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Dev Biol (Basel). 2008;131:511-6.

OIE guidelines on dog population control.

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1
International Trade Department, Head of Department, OIE Central Bureau, Paris, France. s.kahn@oie.int

Abstract

At the 73rd General Session the OIE decided to develop guidance for Members on humane methods for the control of stray animal populations. In 2006, an ad hoc Group was convened under the leadership of the OIE Permanent Animal Welfare Working Group. With valuable assistance from the OIE Collaborating Centre on Animal Welfare, a Questionnaire was developed and sent to OIE Members, of which 81 countries submitted responses. In light of this information, the ad hoc Group prepared a first draft report, which notes the importance of controlling stray dog populations to help prevent zoonotic diseases and non-disease related nuisances to society and the environment. In choosing the preferred method of control, the risks to operators must be taken into account, as well as religious, cultural and economic contexts of the country concerned. Depending on the situation, methods requiring individual animal restraint or methods for use at a distance may be recommended. While activities that aim to physically reduce the numbers of stray dogs are important, achievement of the long term goals of dog population control and avoidance of risks to human health depends on the education of dog owners and the general public as to their responsibilities. The draft report notes that sub-national jurisdictions are often those responsible for the control of stray dog populations. The key role played by non-governmental organisations in stray dog management in many countries is acknowledged. The draft report emphasises that the close involvement of veterinarians and of official Veterinary Services, working in collaboration with public health authorities, is necessary to realise long term goals.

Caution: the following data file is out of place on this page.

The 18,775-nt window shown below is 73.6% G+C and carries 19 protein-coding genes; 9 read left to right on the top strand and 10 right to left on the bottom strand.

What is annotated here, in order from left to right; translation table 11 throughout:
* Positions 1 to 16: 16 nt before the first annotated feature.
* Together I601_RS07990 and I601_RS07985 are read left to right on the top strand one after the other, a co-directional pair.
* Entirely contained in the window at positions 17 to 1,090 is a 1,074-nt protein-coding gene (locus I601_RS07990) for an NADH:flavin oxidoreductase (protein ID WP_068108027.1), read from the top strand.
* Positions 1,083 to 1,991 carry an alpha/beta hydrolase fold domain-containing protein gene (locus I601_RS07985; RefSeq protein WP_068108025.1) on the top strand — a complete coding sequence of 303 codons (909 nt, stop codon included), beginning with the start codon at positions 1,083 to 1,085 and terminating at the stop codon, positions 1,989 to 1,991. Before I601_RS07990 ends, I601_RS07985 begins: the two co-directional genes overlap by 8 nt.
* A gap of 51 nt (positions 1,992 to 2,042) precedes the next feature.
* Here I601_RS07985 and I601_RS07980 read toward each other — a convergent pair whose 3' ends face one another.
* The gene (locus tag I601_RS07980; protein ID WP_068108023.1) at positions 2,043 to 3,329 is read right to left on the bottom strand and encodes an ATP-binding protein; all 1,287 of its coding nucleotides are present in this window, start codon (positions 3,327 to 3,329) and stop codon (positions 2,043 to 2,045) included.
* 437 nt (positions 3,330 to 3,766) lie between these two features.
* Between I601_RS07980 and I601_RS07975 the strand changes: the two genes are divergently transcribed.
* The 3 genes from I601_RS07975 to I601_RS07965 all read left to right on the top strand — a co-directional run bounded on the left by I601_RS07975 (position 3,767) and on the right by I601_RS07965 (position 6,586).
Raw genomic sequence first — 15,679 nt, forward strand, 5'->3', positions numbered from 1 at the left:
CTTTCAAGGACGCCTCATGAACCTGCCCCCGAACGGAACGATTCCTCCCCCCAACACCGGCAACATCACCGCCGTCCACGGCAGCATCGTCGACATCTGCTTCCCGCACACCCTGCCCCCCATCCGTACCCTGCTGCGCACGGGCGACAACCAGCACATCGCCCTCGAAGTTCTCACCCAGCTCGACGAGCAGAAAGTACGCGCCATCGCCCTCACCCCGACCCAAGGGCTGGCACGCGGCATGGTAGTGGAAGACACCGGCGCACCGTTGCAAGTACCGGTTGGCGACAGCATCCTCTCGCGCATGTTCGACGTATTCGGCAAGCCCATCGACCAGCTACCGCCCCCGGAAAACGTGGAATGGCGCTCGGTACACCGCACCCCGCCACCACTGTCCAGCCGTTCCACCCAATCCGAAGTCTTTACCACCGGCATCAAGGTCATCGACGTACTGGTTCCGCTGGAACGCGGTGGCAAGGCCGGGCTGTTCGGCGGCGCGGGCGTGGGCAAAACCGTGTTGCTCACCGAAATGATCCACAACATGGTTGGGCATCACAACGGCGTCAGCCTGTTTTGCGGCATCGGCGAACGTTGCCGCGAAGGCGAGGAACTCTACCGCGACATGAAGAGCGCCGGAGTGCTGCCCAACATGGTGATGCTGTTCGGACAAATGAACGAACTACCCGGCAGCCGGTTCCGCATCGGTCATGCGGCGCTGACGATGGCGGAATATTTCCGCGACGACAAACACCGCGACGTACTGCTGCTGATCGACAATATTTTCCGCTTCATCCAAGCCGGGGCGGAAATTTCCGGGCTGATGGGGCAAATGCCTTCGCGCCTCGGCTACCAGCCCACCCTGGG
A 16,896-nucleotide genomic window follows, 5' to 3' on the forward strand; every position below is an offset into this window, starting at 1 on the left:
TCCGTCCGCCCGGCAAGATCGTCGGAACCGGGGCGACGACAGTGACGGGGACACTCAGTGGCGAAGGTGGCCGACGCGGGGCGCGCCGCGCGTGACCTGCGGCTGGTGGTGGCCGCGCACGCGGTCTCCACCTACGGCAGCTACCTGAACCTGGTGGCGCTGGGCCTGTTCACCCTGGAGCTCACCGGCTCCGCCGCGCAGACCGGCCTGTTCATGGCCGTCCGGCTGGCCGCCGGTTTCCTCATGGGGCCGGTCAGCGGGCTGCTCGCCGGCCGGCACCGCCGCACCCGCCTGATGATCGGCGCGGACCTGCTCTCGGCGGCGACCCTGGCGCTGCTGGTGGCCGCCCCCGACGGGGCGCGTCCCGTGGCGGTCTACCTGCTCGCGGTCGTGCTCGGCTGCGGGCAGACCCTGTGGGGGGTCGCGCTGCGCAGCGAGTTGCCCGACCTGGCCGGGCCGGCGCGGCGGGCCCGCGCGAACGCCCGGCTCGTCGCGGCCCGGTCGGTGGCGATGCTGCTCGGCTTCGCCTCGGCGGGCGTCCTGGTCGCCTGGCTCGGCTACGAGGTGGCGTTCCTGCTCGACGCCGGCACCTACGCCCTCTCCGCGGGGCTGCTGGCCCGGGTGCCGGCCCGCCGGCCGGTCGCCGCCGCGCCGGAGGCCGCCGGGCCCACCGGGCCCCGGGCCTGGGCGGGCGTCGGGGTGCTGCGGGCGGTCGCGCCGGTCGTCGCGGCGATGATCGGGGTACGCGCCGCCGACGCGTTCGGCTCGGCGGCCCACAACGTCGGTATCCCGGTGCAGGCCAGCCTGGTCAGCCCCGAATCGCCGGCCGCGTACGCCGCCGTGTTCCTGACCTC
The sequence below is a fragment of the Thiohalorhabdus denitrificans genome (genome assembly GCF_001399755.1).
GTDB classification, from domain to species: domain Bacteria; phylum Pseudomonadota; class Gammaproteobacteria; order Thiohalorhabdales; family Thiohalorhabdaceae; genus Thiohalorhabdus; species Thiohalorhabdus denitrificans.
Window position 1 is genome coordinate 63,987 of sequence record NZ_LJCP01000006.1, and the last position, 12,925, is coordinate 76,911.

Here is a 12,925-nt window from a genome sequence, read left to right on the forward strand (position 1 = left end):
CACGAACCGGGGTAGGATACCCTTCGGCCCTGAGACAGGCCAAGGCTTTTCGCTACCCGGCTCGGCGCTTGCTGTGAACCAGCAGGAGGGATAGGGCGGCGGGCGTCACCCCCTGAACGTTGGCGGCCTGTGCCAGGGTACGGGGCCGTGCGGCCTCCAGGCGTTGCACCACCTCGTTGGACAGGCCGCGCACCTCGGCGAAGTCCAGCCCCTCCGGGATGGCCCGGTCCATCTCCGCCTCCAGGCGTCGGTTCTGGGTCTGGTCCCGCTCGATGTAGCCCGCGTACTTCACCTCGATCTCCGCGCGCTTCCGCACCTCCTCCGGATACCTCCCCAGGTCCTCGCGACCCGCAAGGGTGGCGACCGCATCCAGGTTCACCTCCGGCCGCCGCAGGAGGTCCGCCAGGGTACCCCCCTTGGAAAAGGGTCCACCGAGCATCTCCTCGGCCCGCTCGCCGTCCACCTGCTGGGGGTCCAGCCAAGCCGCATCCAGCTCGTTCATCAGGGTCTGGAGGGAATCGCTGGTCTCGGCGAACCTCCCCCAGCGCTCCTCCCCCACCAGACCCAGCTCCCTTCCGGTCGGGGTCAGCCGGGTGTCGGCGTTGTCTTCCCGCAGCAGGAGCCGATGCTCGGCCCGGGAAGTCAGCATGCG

PMID:
18634514
[Indexed for MEDLINE]
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